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How to Become a Runner if You're a Total Beginner

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Have you ever wanted to run one of those fun 5K races after you see your friends posting tons of pictures of it on Facebook, but you insist you aren’t a runner? It turns out that you can be a runner if you know the right tips to follow! If you want to start running and train for that Color Run all of your friends are doing, HC has some tips on how to start. With these steps, you can finally become the runner you’ve always wanted to be!

Make a Goal

Setting a goal from the get-go will motivate you to keep running. “It's sensible to begin with a goal of running [a] 5K (3.1 miles),” says Matt Fitzgerald, certified sports nutritionist and author of Diet Cults. “There are 5K events all over the country at most times of the year. Signing up for one of these is very motivating for many beginning runners.

Make sure you give yourself enough time to train for the race you pick. “If you are starting from zero, give yourself at least six weeks to train, gradually increasing your walk/runs and runs until you're ready to run a full 5K,” Fitzgerald says.

There are several fun 5K races out there, such as the The Color Run and 5K Foam Fest. You can find races by going to the race finder on Runner’s World and typing in your city, state, race distance and the date range for when you want to do a race. It will show you all the races in that time frame near you. Try signing up for a race six to eight weeks from when you decide to start running. That way, you will have a definite goal that you’re working towards!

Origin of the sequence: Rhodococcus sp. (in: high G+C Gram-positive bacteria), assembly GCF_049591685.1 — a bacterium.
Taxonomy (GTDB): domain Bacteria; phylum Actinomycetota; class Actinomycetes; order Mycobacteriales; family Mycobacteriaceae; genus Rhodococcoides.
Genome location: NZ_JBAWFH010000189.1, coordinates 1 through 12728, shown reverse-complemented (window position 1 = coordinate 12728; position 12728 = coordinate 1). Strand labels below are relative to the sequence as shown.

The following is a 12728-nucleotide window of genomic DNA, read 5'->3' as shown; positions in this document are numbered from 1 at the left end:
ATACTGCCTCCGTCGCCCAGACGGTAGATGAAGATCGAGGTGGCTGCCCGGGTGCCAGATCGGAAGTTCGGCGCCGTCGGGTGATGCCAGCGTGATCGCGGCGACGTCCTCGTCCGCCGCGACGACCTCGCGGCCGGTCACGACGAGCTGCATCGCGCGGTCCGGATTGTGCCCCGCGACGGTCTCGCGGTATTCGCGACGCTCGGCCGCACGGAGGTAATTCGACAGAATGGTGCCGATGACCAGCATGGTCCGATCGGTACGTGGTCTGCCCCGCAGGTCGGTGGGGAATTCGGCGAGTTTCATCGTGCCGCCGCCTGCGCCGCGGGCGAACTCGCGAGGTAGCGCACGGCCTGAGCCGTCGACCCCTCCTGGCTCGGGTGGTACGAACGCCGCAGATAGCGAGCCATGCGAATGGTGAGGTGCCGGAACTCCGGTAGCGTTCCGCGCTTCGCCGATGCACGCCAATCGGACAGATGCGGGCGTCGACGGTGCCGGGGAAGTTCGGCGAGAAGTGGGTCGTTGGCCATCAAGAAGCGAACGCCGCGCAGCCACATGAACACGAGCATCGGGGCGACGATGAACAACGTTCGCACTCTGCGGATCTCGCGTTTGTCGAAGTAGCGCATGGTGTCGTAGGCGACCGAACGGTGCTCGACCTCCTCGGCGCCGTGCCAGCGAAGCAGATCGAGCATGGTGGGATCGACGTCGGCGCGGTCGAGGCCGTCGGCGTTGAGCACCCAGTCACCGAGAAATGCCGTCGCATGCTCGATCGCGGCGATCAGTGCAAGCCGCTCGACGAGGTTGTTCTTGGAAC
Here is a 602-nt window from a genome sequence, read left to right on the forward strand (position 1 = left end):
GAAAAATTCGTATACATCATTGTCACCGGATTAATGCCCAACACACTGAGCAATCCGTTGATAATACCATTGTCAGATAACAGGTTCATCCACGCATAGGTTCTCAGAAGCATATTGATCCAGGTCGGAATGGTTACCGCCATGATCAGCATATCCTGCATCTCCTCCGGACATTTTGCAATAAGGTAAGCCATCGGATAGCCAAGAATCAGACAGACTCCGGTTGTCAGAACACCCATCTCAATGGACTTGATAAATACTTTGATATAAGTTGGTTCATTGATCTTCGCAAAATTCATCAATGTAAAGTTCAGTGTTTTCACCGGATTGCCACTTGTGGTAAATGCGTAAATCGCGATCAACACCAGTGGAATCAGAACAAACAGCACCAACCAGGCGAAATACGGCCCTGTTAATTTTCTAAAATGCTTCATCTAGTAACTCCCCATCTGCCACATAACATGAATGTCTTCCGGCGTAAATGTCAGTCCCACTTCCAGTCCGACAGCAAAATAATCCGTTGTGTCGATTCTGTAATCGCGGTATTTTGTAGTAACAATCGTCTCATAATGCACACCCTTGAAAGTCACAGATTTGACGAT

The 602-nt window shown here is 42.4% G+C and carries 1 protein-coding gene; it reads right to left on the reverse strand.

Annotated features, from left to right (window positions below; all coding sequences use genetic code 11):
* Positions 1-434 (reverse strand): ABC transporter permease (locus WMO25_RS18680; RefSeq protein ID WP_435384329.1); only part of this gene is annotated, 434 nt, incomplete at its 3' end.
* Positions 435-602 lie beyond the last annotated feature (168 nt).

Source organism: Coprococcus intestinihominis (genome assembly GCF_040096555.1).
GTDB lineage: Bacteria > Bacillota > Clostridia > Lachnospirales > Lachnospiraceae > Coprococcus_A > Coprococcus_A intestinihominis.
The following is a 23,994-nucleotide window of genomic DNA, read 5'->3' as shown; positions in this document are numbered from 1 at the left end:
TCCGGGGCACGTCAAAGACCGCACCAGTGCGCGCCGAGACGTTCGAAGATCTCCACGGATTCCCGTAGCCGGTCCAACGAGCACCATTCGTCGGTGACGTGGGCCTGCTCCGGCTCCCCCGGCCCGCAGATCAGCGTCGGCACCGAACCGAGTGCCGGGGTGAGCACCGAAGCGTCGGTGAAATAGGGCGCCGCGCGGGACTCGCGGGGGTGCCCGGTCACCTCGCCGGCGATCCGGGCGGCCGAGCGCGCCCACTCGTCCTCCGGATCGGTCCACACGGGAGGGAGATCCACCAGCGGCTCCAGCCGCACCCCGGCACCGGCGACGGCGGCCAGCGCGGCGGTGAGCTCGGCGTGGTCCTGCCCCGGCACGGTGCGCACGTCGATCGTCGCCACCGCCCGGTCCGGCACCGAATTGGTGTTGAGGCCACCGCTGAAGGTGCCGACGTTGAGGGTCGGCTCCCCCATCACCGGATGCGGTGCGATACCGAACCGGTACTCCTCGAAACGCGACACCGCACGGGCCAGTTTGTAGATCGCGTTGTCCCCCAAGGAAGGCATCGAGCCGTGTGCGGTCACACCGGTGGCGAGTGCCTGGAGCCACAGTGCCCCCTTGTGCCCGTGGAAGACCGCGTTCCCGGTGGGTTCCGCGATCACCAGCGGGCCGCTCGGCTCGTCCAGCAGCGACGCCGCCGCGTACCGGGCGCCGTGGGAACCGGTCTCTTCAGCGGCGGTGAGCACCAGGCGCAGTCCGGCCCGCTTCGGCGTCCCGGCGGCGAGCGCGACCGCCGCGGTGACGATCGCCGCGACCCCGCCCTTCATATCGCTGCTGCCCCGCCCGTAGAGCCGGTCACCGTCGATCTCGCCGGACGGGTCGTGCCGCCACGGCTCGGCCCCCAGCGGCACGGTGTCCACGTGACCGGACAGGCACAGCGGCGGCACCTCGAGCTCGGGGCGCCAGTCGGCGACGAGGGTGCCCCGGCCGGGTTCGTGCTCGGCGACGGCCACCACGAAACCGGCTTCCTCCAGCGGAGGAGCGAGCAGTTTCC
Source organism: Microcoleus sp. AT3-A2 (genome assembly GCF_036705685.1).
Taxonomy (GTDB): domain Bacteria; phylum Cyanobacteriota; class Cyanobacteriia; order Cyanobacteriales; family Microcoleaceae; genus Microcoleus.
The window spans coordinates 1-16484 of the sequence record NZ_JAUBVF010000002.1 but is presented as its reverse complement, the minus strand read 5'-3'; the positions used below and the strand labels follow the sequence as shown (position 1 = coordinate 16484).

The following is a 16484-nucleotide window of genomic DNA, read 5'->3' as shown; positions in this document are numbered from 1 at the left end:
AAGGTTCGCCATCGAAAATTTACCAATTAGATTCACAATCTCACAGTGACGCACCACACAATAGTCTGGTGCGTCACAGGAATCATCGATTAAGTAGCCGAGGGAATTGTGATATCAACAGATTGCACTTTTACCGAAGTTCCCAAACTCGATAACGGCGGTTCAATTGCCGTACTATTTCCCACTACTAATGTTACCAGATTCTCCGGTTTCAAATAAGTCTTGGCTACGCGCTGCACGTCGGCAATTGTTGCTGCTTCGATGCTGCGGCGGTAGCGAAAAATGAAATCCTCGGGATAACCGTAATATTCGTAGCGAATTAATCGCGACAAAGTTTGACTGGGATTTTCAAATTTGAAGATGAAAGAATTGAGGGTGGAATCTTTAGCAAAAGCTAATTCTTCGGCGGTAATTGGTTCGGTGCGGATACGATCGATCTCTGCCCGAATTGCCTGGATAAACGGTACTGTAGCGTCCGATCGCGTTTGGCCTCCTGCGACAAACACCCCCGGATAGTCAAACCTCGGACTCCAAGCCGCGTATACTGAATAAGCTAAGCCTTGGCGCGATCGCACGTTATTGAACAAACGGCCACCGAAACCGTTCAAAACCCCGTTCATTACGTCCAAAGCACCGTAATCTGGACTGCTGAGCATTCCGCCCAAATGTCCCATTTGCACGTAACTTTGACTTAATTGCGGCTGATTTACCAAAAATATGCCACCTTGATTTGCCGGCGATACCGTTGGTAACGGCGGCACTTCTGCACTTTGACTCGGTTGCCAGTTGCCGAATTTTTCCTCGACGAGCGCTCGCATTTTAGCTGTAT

Have a Plan

After you identify a goal, you’ll want to make a structured plan to reach it. Zoe Rousseau, a sophomore at the University of North Georgia, started running about a year ago and did her first 5K recently. “The best advice I have [to new runners] is to make a schedule and get a friend to run with,” she says. Having a plan and someone else to hold you accountable will help you to stay on track.

Pick a training plan that you’re sure you’ll be able to stick to. We recommend downloading the Couch to 5K app, which provides a complete nine-week training schedule and helps time your runs.  Couch to 5K follows a walk/run program to make sure that you don’t injure yourself by starting off with too much running. The plan has you run three days a week, which is a perfect plan for a beginner. It’s easy to follow because it’s right on your phone!

Find a friend and make a plan that works with both of your schedules. Determining set weekly run times and treating them like an appointment by marking your calendar will make it easier to fit the runs in. It also helps if you have a friend who already runs so he or she can help you out. If you don’t have friends who run, get any friend who’s willing and you can both learn together!

To be safe, map out the route you’re going on—MapMyRun is a great resource for planning routes. Make sure the route is in a populated area and you’re with a friend. Mapping out the route will also help you plan out your distance and track your time. After each run, track your progress in a notebook or on your phone by documenting your times and how each run felt. As you continue to train, your runs should get easier and your walking time should decrease.

What to Wear

When you’re shopping for the perfect running attire, you want to make sure you’re picking breathable fabrics. “I recommend wearing tops, shorts and socks that are specifically designed for running,” Fitzgerald says. “You will be most comfortable in these.”

As a runner, you’ll want to avoid cotton materials, as they will absorb sweat and cause your skin to chafe or blister. Look for technical apparel, which is designed to wick the sweat away from your skin rather than hold sweat. This material also tends to be lightweight and more comfortable. When you’re shopping, look for clothes whose tags say “Dri-FIT,” “TRANSPOR,” “DRYROAD” or “CoolMax.” These are all materials that will feel best on your run.